Solomon Northrup (aka cliff oliver) visits
berne knox westerlo middle school
On Monday, November 25, 2019 Solomon Northrup stopped at BKW and spoke to the middle school students about his life. Solomon was born in 1804 and was a free black man. He lived in Washington County and made his living as a carpenter and fiddle player. After being enticed to play his fiddle in New York City and Washington, DC, Solomon was kidnapped. Solomon repeatedly tried to tell his captors that he was a free man but was beat and whipped for his entreaties and sold into slavery. For 12 long years Solomon lived the harsh life of a slave in Louisiana. Finally Solomon was able to get word to his family in New York State. Henry B. Northrup, whose uncle had freed Solomon's father years earlier, helped to secure Solomon's release from slavery.
Solomon interacted with his middle school audience and talked about slavery of many oppressed people. Solomon mentioned the theme of fairness, a concept that his young audience could relate to. He was born a free man, but because of his skin color, could be kidnapped and sold as a slave.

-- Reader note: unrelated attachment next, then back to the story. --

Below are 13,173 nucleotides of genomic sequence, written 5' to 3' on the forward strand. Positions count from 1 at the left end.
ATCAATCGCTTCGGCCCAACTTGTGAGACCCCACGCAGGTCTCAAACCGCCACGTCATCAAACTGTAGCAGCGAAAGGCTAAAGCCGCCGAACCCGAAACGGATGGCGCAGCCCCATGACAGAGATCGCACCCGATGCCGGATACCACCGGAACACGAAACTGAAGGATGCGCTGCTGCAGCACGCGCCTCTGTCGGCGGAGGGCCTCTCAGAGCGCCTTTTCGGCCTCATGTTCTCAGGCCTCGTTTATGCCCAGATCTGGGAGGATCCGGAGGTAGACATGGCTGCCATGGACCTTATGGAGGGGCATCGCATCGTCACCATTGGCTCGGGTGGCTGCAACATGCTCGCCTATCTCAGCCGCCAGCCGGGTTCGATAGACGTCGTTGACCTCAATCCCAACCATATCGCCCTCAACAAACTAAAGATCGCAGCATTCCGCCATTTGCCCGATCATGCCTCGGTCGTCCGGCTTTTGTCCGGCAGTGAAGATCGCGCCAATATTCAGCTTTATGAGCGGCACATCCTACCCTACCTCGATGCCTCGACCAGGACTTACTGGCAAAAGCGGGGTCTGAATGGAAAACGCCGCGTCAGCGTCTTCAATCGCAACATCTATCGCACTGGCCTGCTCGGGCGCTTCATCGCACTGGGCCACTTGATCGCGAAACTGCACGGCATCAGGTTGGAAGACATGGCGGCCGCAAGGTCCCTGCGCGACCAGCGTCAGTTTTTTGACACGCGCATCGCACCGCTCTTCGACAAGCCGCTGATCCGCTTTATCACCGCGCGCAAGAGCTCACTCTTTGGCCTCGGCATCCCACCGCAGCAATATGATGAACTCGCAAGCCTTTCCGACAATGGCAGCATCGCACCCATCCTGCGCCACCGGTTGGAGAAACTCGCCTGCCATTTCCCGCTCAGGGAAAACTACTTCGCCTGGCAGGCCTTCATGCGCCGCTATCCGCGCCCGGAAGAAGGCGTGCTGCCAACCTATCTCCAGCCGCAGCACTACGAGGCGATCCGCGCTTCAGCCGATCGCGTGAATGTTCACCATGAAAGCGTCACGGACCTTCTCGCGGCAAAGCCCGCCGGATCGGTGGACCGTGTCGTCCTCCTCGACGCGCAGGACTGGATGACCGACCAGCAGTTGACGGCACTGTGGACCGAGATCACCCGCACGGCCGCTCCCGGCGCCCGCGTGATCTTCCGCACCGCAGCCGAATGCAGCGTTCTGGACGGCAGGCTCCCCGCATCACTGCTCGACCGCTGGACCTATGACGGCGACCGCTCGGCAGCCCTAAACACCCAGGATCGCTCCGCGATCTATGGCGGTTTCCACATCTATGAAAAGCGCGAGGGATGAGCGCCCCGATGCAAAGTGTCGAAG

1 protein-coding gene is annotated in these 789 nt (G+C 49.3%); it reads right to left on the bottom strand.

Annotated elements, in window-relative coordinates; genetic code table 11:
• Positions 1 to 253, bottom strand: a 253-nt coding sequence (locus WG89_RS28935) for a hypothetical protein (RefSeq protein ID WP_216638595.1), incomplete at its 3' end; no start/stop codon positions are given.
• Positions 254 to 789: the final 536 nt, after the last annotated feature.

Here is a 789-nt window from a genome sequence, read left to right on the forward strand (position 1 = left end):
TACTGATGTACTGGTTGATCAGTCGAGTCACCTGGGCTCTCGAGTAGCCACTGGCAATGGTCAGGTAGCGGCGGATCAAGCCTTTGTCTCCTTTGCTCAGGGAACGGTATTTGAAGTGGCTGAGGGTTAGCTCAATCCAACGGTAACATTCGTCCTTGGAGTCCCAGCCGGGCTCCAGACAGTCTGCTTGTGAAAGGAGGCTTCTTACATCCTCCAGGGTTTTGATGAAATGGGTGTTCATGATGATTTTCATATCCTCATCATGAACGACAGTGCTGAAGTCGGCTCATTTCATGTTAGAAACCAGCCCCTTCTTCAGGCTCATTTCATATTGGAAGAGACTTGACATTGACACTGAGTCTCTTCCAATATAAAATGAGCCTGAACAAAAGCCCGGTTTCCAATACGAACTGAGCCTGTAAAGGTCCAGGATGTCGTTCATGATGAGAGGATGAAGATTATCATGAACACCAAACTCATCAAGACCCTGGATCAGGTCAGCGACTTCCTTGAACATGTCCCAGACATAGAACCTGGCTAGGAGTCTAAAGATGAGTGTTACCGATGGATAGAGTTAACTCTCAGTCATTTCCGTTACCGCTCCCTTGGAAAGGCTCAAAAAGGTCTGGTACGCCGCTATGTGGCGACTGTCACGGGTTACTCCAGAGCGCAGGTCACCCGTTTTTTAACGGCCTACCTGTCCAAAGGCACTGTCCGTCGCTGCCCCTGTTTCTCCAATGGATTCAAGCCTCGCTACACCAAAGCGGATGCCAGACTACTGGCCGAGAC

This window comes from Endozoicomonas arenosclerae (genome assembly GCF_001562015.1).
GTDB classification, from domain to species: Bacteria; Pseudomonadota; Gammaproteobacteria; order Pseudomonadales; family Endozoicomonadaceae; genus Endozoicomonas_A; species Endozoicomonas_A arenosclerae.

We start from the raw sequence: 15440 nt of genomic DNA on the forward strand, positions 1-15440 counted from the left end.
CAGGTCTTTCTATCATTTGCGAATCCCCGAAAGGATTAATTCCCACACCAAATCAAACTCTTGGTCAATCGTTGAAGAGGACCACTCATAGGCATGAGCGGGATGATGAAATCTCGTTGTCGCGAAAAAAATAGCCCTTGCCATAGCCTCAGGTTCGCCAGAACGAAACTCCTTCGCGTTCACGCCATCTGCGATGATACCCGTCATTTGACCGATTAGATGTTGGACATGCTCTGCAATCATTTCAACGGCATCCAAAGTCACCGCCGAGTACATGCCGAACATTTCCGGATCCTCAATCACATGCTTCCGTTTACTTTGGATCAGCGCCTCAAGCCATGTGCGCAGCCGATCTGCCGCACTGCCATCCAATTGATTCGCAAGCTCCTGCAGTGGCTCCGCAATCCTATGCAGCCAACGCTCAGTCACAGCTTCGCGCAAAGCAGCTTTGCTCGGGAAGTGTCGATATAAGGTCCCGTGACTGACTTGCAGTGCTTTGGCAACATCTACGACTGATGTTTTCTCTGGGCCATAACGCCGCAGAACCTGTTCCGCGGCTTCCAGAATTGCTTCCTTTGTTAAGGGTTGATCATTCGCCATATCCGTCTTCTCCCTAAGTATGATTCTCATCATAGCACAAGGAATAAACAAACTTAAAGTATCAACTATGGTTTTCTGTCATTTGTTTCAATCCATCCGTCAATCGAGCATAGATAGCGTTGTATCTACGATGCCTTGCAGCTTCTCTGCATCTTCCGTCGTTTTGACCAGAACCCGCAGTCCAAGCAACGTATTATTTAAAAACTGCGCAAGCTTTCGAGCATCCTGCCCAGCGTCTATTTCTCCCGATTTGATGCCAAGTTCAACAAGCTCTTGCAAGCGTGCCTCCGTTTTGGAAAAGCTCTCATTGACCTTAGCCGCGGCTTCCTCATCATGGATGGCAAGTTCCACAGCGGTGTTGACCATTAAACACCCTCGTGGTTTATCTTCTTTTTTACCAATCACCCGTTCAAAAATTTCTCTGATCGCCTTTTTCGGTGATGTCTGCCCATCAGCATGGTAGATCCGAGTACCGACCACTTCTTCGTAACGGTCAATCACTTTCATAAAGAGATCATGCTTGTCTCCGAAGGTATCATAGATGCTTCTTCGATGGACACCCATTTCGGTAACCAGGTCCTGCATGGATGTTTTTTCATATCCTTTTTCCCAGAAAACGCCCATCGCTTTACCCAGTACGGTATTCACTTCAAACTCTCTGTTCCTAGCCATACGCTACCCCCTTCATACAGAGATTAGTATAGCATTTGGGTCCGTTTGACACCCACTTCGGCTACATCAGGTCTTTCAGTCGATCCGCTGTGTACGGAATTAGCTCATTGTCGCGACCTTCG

Solomon's story was not told in isolation, but included the economics of slavery. Having people work for free made slavery appealing to people who were in the position to buy cheap slave labor. The invention of the cotton gin meant that the tedious job of removing the cotton seeds was done by machine and this meant that having more cotton pickers (slaves) made economic sense.
Solomon Northrup wrote about his years in bondage in his memoir entitled Twelve Years a Slave. Mr Cliff Oliver completed the picture of Solomon's life by filling in the details of his personal life before his kidnapping.
We thank Mr. Cliff Oliver for vividly bringing the story of Solomon Northrup to life.
This presentation was made possible by the Stewarts Shops Holiday Match Grant.
Memorabilia brought by Solomon:
Alphonse Northrup, Solomon's son.
Violin and photos.
Cotton balls fresh from the cotton field.
Solomon telling his life story to BKW Middle Schoolers.